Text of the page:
ZIRP

After six years of a zero-interest-rate-policy (ZIRP), U.S. interest rates are set to go up. But that does not mean a straight shot up. The Fed has not been in a hurry and with inflation low, can manage the next stage of interest rate management.
The Fed has not followed through on their numerous promises of a rate increase that Fed Chair Janet Yellen and other Fed officials have made over the past several years. She spoke about purchasing assets of private companies and also mentioned that the Fed could modify its inflation target.
The pendulum of market sentiment swings from one extreme to another, and over the past several weeks, traders’ outlook on Fed policy has swung violently back toward the doves.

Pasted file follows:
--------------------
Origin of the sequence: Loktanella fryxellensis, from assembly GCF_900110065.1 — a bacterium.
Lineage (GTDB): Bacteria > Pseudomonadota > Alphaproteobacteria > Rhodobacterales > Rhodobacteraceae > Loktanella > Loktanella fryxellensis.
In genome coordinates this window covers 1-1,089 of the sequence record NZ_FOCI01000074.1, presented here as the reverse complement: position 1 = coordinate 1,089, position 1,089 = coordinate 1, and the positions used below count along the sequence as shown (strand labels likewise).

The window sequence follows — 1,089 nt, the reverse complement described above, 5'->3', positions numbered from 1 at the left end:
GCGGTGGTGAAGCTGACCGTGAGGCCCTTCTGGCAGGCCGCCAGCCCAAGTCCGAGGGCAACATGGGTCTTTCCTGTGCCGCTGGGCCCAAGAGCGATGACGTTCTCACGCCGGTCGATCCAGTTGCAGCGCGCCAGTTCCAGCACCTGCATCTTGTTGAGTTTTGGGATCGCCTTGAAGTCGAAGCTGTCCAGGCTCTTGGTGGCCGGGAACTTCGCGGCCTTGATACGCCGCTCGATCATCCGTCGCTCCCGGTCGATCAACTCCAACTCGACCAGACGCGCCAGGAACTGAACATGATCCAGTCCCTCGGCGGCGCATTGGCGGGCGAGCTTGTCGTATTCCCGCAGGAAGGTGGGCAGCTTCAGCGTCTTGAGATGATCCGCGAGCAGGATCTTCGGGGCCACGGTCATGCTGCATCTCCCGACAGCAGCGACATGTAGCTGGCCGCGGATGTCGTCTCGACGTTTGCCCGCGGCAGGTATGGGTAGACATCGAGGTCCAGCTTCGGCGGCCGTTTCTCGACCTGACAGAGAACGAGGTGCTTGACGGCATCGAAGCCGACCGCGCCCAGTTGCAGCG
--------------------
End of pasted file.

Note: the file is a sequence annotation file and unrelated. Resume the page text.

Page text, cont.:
The economic numbers for the month of March so far has been what they call “soft.”

Gold and silver fell Tuesday as a new timetable for Fed interest rate hikes emerged.
The earnings season is all over except for the shouting, but the outcome doesn’t remotely validate Wall Street’s happy times narrative.
Zero interest rate policy scorches the planner and the saver, rotting the seed corn while providing fuel for speculation, breeding the trading culture pestilence we see today. Yet again, another tiresome cycle appears. More bubbles to end all bubbles.
We see the five-year Treasury as having less than half of its remaining life in the land of zero interest rate policy (ZIRP).